This section characteristics of various naming schemes, requirements which some existing schemes meet, and requirements for the URL scheme itself. URLs, as an introduction of and background for the Recommendations section.

Uses of names and addresses

A name allows a user, with the help of a "client" program, to retrieve or operate on objects via a "server" program. A name may be passed for example: Some typical requirements on a name which are met to a varying degree by various schemes are for example that the name is
A given name will remain valid as long as it is needed;
A given naming syntax will remain valid through the introduction of new protocols and directory technologies;
A name will contain enough information to allow the document or index to which it refers to be accessed, perhaps via resolution into an intermediate, more physical, name.
Each object can only have one such name. The fact that two such names are different implies that the objects to which they refer are different (in some way).
The fact that two names are identical implies that the objects named are the same (in some way).
The syntax discussed is the syntax of one name, be it a lasting name or a physical address. When a directory server or hypertext link contains a set of alternative names, then that is beyond the scope of this syntax. Similarly, a syntax for describing a compound object is outside the scope of this syntax. The specific locator name spaces (defined under the umbrella of the general syntax) each meet the requirements above to a greater or lesser extent.

Current practice

Current protocols use many different standards for names. For some protocols, such as ISO-10163 Search and Retrieve protocol[16], the names returned in a search are only valid during the session. For others, such as FTP[9], they are lasting names which may be used for object retrieval at a later time. Typically, however, they are not long-lasting names which are independent of the location of the object. Such names may be provided using directory servers such as x.500. They will refer to the registration, however formal or informal, of a object with a particular organisation or person. Both hypertext and manual references rely on long- lasting names. Current names are basically location specifiers (addresses). These may be known as Uniform Resource Locators (URLs). They give the necessary parts of an address for a reader to access an information provider using the given protocol, and ask for the object required. Examples of names used by various protocols include

File Transfer Protocol (Postel 1985):

W.A.I.S. (Kahle 1990)

Gopher (Alberti 1991)

HTTP (Berners-Lee 1991)

NNTP (Kantor 1986)

NNTP group

NNTP article

Prospero links (Neuman 1992)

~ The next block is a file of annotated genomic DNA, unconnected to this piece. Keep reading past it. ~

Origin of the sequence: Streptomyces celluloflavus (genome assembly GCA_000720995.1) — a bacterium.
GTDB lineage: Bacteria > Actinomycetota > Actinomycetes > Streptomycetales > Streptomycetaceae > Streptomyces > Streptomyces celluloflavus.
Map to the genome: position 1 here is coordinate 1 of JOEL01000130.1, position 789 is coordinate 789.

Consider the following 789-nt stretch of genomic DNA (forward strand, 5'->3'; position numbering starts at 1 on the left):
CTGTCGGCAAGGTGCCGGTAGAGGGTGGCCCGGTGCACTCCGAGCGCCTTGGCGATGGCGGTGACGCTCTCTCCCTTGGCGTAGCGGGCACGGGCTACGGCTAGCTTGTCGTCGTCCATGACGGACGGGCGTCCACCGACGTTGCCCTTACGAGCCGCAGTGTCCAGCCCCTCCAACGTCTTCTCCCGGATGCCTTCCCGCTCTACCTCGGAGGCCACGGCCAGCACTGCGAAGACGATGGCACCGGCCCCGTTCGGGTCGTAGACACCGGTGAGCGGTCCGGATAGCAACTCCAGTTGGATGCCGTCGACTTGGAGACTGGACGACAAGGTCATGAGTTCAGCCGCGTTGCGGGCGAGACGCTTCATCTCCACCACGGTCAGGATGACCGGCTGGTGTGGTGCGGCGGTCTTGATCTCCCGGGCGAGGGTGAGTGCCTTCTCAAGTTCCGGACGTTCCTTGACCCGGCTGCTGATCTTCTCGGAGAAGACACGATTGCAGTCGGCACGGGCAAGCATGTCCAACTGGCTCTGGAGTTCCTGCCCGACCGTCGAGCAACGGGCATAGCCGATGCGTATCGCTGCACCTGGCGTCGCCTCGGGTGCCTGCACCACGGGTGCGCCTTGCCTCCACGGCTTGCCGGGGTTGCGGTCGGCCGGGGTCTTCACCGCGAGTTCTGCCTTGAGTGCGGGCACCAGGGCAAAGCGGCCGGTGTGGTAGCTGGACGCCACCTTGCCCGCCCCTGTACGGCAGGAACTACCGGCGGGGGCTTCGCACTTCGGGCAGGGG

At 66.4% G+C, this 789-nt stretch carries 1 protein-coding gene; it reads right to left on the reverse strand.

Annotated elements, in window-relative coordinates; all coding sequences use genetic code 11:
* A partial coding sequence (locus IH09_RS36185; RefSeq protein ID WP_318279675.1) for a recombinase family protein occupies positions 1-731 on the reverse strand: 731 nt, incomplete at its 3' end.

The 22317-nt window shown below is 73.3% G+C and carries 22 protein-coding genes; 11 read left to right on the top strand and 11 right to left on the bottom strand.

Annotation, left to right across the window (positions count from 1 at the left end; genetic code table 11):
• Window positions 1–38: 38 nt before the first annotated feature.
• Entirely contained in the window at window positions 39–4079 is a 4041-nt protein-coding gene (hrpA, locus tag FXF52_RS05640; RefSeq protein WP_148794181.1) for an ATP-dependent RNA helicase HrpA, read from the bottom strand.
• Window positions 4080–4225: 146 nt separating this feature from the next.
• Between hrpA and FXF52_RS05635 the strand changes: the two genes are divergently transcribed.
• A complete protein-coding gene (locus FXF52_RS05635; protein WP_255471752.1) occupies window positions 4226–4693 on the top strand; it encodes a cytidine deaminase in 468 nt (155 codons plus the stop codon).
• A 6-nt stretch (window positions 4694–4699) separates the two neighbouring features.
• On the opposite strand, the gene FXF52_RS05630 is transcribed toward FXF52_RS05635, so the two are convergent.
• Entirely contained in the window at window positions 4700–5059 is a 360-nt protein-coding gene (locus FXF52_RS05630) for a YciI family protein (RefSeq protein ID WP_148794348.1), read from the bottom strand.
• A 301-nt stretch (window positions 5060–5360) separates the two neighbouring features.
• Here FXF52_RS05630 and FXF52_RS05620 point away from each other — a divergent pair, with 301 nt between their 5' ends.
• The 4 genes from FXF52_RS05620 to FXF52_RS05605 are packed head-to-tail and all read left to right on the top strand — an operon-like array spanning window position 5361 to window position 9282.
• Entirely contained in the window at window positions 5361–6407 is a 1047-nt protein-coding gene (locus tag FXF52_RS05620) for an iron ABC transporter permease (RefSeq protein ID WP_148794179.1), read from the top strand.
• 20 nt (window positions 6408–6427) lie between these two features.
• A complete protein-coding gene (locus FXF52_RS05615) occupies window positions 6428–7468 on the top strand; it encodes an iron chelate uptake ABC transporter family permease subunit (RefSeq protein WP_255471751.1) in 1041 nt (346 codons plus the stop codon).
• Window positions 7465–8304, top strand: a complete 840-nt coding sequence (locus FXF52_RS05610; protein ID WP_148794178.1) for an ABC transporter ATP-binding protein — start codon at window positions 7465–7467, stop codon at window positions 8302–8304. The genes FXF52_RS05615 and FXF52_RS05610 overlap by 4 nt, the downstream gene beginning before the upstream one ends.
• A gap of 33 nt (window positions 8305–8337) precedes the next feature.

x.500 distinguished name

Other systems with their own naming schemes include BITNET "LISTSERV" application, FTAM file retrieval, SQLnetTM remote database search, proprietary distributed file systems, etc. Conventional syntax for writing these addresses involve various forms of punctuation to separate these parts. This sometimes, but not always, allows the naming scheme to be deduced from the punctuation. For example, a name of the form often implies anonymous FTP access. However, there is no well-defined algorithm for parsing an arbitrary name, as there is no common syntax.


There will necessarily be a phase during which lasting names will become more common, as the deployment of directory services increases to the point where every user has direct or indirect access to one. Even then, however, one can envisage more than one competing directory system, and cases in which physical names are still required. A directory service takes a lasting name and reduces it to a physical address (or set of addresses) which, though less useful for lasting reference, is the only way to actually retrieve the object. An addressing syntax is required which will be able to encompass existing physical address spaces, and be extendible to any future protocols. This requires that it contain an identifier for the protocol in use. The format of the rest of the address will necessarily depend to a certain extent on the protocol.


The life of a name is limited by any information contained within it which may become prematurely invalid. It is therefore necessary to limit the contents of a name to the information required for the operations above. Other extraneous information about the object (its size, data format, authorisation details, etc.) may in general change with time and should not be part of the name. One might expect such information to be part of the "header" of a object, and for protocols to allow the header information to be retrieved independently of the objects themselves. Any physical address may be subject to change with time: hence we encourage the move to lasting names and directory services.